Sunday, July 4, 2010

The Colors

Poem of the Day:
"Sonnet" by Wilfred Owen
The Poems of Wilfred Owen

Fireworks and the Fourth of July, as commonly paired as Barbie and Ken. We wait until the sun sets and it is dark enough to see the lights.

Owen's poem acknowledges homage, particularly his homage to Keats in the wake of the poet's death. Owen writes, "Three colours have I known the Deep to wear;/'Tis well today that Purple grandeurs gloom,/Veiling the Emerald sheen and Sky-blue glare" (lines 1-3), opening his sonnet with a focus on the sadness inherent in color choice, that is "[P]urple." Keats has recently died and this is his wake.

The surrounding sky too, in Owen's piece, is mourning; "lowly-brooding clouds now loom/In sable majesty around" (lines 4-5) and to the poet "they bear/Watery memorials of His mystic doom/Whose Name was writ in Water" (lines 6-8).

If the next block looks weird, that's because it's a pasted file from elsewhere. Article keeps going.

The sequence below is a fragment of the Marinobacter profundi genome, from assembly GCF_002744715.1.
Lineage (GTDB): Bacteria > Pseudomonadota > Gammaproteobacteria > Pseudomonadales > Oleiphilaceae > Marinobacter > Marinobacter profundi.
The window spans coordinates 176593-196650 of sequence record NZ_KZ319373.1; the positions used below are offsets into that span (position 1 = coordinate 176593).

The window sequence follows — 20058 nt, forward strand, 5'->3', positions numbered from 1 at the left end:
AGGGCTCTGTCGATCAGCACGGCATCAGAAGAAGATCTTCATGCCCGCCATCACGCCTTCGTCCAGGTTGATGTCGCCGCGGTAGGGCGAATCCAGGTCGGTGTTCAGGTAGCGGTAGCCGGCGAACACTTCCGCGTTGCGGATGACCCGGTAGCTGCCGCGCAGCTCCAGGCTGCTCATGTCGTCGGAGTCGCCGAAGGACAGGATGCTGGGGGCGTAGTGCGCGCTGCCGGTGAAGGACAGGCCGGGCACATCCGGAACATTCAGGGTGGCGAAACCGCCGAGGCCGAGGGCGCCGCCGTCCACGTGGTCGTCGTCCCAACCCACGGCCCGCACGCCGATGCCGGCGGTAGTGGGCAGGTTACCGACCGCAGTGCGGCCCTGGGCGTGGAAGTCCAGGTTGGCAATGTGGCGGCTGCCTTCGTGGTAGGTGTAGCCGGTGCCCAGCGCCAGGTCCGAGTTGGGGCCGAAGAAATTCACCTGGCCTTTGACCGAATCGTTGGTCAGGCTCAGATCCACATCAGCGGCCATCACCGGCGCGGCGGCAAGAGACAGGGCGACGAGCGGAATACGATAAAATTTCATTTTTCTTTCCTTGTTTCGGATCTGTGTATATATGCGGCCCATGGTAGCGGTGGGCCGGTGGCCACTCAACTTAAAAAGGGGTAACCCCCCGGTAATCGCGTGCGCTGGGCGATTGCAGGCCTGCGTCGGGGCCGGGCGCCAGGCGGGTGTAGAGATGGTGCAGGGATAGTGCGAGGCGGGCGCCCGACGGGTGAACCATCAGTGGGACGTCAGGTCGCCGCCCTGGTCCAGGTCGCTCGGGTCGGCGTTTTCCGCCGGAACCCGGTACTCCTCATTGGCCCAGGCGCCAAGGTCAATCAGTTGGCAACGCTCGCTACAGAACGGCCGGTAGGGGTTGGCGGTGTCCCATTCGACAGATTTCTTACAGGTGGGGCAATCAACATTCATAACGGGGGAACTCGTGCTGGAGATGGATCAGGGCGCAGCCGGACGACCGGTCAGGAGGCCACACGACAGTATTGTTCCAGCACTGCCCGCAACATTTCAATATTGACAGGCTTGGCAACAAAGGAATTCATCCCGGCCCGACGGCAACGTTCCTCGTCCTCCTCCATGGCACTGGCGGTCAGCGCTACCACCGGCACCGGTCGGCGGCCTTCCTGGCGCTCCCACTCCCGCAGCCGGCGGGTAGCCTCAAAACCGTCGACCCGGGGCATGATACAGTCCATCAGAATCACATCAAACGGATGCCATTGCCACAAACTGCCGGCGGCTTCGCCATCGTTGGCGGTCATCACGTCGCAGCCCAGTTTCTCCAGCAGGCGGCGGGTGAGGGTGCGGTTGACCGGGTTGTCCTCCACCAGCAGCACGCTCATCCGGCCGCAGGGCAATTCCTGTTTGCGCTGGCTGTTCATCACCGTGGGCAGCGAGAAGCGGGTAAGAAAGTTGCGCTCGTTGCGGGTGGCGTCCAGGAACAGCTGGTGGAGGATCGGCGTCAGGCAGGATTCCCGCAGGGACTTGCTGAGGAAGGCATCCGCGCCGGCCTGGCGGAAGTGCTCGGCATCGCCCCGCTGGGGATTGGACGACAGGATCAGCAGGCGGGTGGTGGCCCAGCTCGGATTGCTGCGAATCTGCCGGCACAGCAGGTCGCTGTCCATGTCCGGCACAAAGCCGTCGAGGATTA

Just as Owen looks to the sky for answers in the wake of immense grief, we too turn to the sky in the act of recollection. For instance, in what direction do we look during the Fourth of July but above? On what do we focus our attention other than the "Purple grandeurs gloom"?

Colors are both a subject of mourning and of celebration; on the Fourth it seems that we acknowledge a rainbow, "[E]merald sheen" and "[S]ky-blue glare," of remembrance.

A Poem A Day Audrey


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